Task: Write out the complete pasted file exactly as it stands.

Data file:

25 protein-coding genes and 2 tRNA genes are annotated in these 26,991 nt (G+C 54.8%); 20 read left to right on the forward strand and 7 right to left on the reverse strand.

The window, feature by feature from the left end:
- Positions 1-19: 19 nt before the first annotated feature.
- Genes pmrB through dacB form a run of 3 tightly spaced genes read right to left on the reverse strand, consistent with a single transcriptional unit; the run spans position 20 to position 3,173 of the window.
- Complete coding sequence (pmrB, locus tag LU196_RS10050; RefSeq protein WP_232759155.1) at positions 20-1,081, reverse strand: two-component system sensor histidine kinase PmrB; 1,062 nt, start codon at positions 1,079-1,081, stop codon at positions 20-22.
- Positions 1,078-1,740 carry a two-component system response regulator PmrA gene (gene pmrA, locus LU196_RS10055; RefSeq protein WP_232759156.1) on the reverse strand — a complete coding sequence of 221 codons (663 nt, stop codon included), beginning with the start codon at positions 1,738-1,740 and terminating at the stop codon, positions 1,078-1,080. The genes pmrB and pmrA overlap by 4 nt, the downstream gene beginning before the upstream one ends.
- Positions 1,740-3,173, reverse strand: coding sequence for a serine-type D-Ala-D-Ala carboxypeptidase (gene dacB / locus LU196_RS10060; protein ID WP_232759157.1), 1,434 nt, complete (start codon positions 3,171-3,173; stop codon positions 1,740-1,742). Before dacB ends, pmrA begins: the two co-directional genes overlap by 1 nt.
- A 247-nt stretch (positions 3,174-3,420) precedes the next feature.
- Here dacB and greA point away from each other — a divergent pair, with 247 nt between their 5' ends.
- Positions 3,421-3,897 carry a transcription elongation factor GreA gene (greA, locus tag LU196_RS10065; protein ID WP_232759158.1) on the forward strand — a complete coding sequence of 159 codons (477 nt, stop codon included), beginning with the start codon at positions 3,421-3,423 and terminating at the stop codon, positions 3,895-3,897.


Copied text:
25 protein-coding genes and 2 tRNA genes are annotated in these 26,991 nt (G+C 54.8%); 20 read left to right on the forward strand and 7 right to left on the reverse strand.

The window, feature by feature from the left end:
- Positions 1-19: 19 nt before the first annotated feature.
- Genes pmrB through dacB form a run of 3 tightly spaced genes read right to left on the reverse strand, consistent with a single transcriptional unit; the run spans position 20 to position 3,173 of the window.
- Complete coding sequence (pmrB, locus tag LU196_RS10050; RefSeq protein WP_232759155.1) at positions 20-1,081, reverse strand: two-component system sensor histidine kinase PmrB; 1,062 nt, start codon at positions 1,079-1,081, stop codon at positions 20-22.
- Positions 1,078-1,740 carry a two-component system response regulator PmrA gene (gene pmrA, locus LU196_RS10055; RefSeq protein WP_232759156.1) on the reverse strand — a complete coding sequence of 221 codons (663 nt, stop codon included), beginning with the start codon at positions 1,738-1,740 and terminating at the stop codon, positions 1,078-1,080. The genes pmrB and pmrA overlap by 4 nt, the downstream gene beginning before the upstream one ends.
- Positions 1,740-3,173, reverse strand: coding sequence for a serine-type D-Ala-D-Ala carboxypeptidase (gene dacB / locus LU196_RS10060; protein ID WP_232759157.1), 1,434 nt, complete (start codon positions 3,171-3,173; stop codon positions 1,740-1,742). Before dacB ends, pmrA begins: the two co-directional genes overlap by 1 nt.
- A 247-nt stretch (positions 3,174-3,420) precedes the next feature.
- Here dacB and greA point away from each other — a divergent pair, with 247 nt between their 5' ends.
- Positions 3,421-3,897 carry a transcription elongation factor GreA gene (greA, locus tag LU196_RS10065; protein ID WP_232759158.1) on the forward strand — a complete coding sequence of 159 codons (477 nt, stop codon included), beginning with the start codon at positions 3,421-3,423 and terminating at the stop codon, positions 3,895-3,897.